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Length: c. 13 minutes
Orchestration: 3 flutes (2nd = piccolo, 3rd = piccolo and alto flute), 3 oboes, 3 clarinets (3rd = bass clarinet), 2 bassoons, contraforte (or contrabassoon with low A), 4 horns, 4 trumpets, 3 trombones, tuba, timpani, percussion (marimba, vibraphone, glockenspiel, tubular bells, crotales, wood chimes, shell chimes, tam-tam, bass drum), 2 harps, piano (= celesta), and strings
First Los Angeles Philharmonic performance (West Coast premiere)
Commissioned by the New World Symphony Orchestra, Miami for the opening of the Frank Gehry Hall. Partnered by the Royal Concertgebouw Orchestra; the New York Philharmonic; the Calouste Gulbenkian Foundation; The Barbican, London; the Los Angeles Philharmonic; and the San Francisco Symphony.
With its imagery of the sea and stars, Polaris touches on the allegorical soundscape Adès employed so effectively to shape his opera score on Shakespeare’s The Tempest (2004). The world premiere of Polaris in January helped inaugurate the new concert hall designed by Frank Gehry for the New World Symphony in Miami. Adès – who has also conducted that ensemble – remarks that Miami drew him to a “marine theme” since he associates the city with the sea. There is no program as such, but the central idea of the piece refers to the role of the North Star as a navigational device that guided sailors from time immemorial.
Complementing the music is a film created by Tal Rosner, which was designed specifically to take advantage of the five-screen canvas featured in the audiovisually active new Gehry hall. The iconic illustrations that Rockwell Kent made in 1930 for an edition of Moby-Dick fired Rosner’s imagination. His film involves a mélange of graphic elements and two actresses who enigmatically appear on the beach. Rosner and Adès have also collaborated in similar fashion for the composer’s recent piano concerto, In Seven Days, which was featured at the beginning of the Aspects of Adès festival.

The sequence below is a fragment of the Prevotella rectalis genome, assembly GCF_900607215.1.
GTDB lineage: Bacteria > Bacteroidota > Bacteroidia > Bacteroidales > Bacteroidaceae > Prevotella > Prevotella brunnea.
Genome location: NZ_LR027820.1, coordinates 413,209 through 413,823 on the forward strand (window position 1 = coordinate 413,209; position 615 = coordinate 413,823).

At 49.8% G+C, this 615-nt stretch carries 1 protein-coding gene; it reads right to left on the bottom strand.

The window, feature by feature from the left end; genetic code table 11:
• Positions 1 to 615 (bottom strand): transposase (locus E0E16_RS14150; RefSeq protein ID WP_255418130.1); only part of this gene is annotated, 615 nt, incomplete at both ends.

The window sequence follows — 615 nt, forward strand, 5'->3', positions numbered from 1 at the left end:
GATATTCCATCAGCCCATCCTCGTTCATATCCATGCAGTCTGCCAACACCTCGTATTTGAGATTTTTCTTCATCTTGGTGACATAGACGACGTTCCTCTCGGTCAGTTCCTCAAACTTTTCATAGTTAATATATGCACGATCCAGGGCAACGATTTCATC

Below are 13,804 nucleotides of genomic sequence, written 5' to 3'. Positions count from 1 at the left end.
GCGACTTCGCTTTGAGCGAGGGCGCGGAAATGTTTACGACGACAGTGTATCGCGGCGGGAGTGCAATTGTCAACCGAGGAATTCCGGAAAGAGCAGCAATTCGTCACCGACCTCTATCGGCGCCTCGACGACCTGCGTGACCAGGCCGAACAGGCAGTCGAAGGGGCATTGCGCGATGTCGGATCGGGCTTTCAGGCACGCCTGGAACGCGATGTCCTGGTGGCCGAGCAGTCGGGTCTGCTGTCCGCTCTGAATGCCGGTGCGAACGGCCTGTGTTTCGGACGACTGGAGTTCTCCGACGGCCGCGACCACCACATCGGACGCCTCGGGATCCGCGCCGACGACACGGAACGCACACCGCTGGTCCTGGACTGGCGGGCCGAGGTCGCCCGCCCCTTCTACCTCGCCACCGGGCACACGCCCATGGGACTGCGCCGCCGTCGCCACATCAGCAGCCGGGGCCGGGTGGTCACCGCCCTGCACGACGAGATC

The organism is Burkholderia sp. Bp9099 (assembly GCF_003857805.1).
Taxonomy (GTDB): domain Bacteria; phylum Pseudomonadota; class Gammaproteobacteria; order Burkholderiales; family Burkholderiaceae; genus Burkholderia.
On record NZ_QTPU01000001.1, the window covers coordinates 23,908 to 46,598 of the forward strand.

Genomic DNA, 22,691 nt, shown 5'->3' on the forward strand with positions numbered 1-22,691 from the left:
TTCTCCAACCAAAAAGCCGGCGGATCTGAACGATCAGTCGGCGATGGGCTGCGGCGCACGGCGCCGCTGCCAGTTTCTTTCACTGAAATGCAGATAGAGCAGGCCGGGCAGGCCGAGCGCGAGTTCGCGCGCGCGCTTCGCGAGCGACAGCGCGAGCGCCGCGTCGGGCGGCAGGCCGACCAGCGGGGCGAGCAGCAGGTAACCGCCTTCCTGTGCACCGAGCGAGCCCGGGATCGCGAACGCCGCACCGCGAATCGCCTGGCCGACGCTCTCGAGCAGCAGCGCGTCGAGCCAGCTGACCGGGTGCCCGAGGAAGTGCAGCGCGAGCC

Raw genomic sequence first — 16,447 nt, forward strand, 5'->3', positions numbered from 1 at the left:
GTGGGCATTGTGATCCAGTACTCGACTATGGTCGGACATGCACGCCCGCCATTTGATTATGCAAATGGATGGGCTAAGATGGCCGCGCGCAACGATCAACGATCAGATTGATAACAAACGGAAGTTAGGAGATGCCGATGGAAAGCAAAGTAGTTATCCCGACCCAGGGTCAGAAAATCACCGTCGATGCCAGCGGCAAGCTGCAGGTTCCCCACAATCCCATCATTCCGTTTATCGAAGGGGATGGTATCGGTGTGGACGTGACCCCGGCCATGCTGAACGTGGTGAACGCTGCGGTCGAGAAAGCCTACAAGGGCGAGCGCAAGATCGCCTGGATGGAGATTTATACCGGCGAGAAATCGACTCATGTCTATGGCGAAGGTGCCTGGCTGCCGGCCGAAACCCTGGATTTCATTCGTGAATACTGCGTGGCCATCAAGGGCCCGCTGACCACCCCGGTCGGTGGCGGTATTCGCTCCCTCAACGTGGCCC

Adès suggests the image of the North Star, which gives the illusion of a fixed, eternal point around which the other stars seem to revolve, through a musical process he likens to magnetic attraction. He constructs the fundamental theme undergirding the piece as a series of notes in which a particular pitch gains prominence as a “lodestar” which seems to attract the surrounding pitches. Unlike the clear gravitational pull of tonality, the kaleidoscopic swirl from other instruments creates restless, concentric waves of sound with the brass, which present their material in canon in a sequence descending from the highest range to the lowest. While Adès uses all twelve tones of the chromatic scale, his “magnetic series” by definition rejects the egalitarian principle of serialism.
Polaris unfolds in three sections. The first gathers in orchestral density and energy until the brass sound out all twelve notes, reaching a climax punctuated by timpani. This is followed by a “resetting” as the poles reverse and the process begins anew. Another climax, and then, more serenely scored, yet another magnetic series commences, culminating in a kind of cosmic dance for the entire orchestra. Suddenly the music becomes violently fractured — as if desperately seeking a cadence. Instead of easy closure, a dramatic final chord points to uncharted vistas beyond.